Elk NetworkPennsylvania Elk Prosper Thanks to RMEF Volunteers

Volunteer News | January 29, 2024

RMEF’s state-by-state volunteer highlight makes its way to Pennsylvania

There are several reasons why Pennsylvania’s wild, free-ranging elk herd prospers. Among them are available habitat, proven wildlife management practices, support from the hunting and wildlife-viewing communities, and ongoing conservation work that benefits land and creatures alike.

And let’s not forget 30 pockets of dedicated supporters in the form of 30 Rocky Mountain Elk Foundation chapters spread across the state and overseen by volunteers that plan, host and execute fundraising banquets to generate dollars on behalf of elk, elk habitat, hunting and conservation.

In fact, due to their efforts since 1991 and supported by an in-state RMEF membership numbering more than 14,300 strong, RMEF and its partners completed more than 500 conservation and hunting heritage projects in Pennsylvania that conserved or enhanced 28,160 acres of habitat and opened or improved public access to more than 10,000 more. The latest land conservation and access project closed this past December, conserving and opening public access to 649 acres of elk habitat.

“Our volunteers really care about our mission, our elk herd here and others across the country. That’s why they do what they do year-in and year-out. And why they do it so well,” said Dave Ragantesi, long-time Pennsylvania senior regional director. “We are grateful to our volunteers for their time, enthusiasm and talents.”

Below are three 2023 projects, funded by dollars raised by volunteers combined with those from RMEF’s conservation partners.

Susquehannock State Forest Habitat Enhancement

(Photo credit: Pennsylvania Game Commission/Pennsylvania Department of Natural Resources Bureau of Forestry)

The Susquehannock State Forest makes up more than 10% of the state’s elk management area. An ongoing cooperative effort between the Pennsylvania Department of Natural Resources’ Bureau of Forestry, RMEF and other partners is creating, maintaining and improving vital early seral habitat for elk, deer, turkeys and a wide array of other wildlife.

In 2023, crews focused on 155 acres across 15 wildlife forest openings with varying treatments including mowing, fertilization, herbicide application, liming and/or seeding, depending on site needs. They also applied herbicide to a 40-year-old aspen stand to control competing vegetation. The Bureau of Forestry also cleared a half-acre site that will be limed and planted with apple, crabapple, pear and persimmon trees to enhance wildlife forage.

Bedford County Sportsmen’s Club Youth Field Day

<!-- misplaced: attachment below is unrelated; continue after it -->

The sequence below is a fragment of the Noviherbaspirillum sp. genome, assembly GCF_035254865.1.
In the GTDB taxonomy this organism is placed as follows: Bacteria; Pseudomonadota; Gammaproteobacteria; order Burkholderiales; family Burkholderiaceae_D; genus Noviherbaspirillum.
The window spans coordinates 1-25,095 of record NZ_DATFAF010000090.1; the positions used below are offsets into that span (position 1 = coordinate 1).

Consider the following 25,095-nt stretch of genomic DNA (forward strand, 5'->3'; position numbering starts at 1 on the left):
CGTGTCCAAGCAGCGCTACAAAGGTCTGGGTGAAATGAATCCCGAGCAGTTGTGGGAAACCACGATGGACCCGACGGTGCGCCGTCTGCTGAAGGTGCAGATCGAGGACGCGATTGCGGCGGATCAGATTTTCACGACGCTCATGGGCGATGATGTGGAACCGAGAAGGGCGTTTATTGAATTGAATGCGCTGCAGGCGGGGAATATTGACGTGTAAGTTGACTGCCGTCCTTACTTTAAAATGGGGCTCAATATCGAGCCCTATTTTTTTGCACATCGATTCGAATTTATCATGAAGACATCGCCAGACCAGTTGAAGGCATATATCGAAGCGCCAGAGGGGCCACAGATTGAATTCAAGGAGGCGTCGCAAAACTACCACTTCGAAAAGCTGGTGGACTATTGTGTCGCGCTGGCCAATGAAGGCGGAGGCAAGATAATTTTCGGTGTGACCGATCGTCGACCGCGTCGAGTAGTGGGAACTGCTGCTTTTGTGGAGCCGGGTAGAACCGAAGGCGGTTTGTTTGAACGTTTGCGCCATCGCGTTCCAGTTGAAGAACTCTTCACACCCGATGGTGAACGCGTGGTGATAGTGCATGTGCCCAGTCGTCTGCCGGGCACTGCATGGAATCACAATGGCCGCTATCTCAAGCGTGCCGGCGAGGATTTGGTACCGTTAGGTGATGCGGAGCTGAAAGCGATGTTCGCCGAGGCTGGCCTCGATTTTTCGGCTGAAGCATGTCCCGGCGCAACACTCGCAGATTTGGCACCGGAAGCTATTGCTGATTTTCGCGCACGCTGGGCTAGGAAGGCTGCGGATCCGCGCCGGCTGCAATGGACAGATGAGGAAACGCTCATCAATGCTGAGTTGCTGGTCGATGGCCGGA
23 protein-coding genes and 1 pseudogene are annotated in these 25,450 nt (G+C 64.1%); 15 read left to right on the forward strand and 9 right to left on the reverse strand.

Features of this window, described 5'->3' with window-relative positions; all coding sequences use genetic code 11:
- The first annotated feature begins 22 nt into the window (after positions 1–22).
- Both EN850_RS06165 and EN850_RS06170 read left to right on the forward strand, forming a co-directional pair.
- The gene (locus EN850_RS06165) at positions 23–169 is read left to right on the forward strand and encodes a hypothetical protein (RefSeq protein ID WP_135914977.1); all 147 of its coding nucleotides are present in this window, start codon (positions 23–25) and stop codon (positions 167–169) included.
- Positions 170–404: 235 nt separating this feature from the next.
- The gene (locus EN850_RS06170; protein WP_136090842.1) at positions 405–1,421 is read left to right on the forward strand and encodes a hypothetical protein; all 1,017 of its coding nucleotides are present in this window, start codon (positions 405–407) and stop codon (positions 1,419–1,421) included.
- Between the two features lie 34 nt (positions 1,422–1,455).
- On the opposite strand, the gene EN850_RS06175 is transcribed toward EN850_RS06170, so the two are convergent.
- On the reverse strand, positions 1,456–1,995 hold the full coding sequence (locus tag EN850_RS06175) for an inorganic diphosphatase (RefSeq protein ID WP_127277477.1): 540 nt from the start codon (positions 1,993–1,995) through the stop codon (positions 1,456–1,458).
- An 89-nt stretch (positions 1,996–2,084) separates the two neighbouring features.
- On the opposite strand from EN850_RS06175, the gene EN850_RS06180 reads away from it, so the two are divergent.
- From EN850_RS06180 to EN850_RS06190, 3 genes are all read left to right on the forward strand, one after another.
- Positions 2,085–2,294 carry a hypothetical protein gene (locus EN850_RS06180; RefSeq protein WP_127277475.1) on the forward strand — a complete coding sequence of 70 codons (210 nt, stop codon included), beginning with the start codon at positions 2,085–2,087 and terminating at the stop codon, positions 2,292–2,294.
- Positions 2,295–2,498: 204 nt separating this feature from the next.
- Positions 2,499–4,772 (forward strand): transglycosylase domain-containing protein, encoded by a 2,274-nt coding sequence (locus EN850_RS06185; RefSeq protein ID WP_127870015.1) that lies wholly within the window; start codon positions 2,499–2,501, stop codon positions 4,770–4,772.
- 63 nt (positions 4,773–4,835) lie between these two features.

(Photo credit: Rocky Mountain Elk Foundation)

In southern Pennsylvania lies the small community of Bedford, about halfway between Pittsburgh to the northwest and Washington DC to the southeast. Every year, the Bedford County Sportsmen’s Club hosts a day of outdoor learning and fun on its youth day. Approximately 200 girls and boys ages nine to 15 learn about and take part in a wide range of outdoor activities such as archery, ATV safety, fishing, canoeing, trapping and shotgun, .22 rifle and muzzleloader shooting. RMEF volunteers man a table with skulls, antlers, hides and Bugle magazines to teach attendees about elk ecology, behavior, wildlife management and conservation. Dating back to 2012, RMEF volunteers raised $5,215 for the annual event that leveraged $5,480 in partner funding over that same time.

State Game Land 14 Timber Stand Improvement

(Photo credit: Pennsylvania Game Commission)

An invasion of sorts threatens both Pennsylvania wildlife and forests within the state’s elk management zone. The hemlock wooly adelgid (HWA) is a small, white, fuzzy yet invasive, aphid-like insect known to infect and kill hemlock trees, a native conifer species comprising what is now a mere 5% of the total forest cover on State Game Land (SGL) 14. That’s bad news for elk and other wildlife because hemlock supply both escape from summertime heat and thermal cover in the winter.

HWA first turned up in neighboring Elk County in 2015 but spread into SGL 14 just three years later. Seeking to manage its spread, RMEF partnered with the Pennsylvania Game Commission over the last seven years to protect hemlock while managing and enhancing herbaceous openings. In 2022, crews applied a soil tablet insecticide treatment across 96 acres with an expected 10-year effectiveness (see above photo). 2023 work featured mowing and removing woody vegetation from 341 acres to create early seral open habitat. Dating back to 2017, RMEF provided $196,228 that helped leverage $296,089 in partner funding to enhance nearly 900 total acres of timber stand and wildlife opening habitat in SGL 14.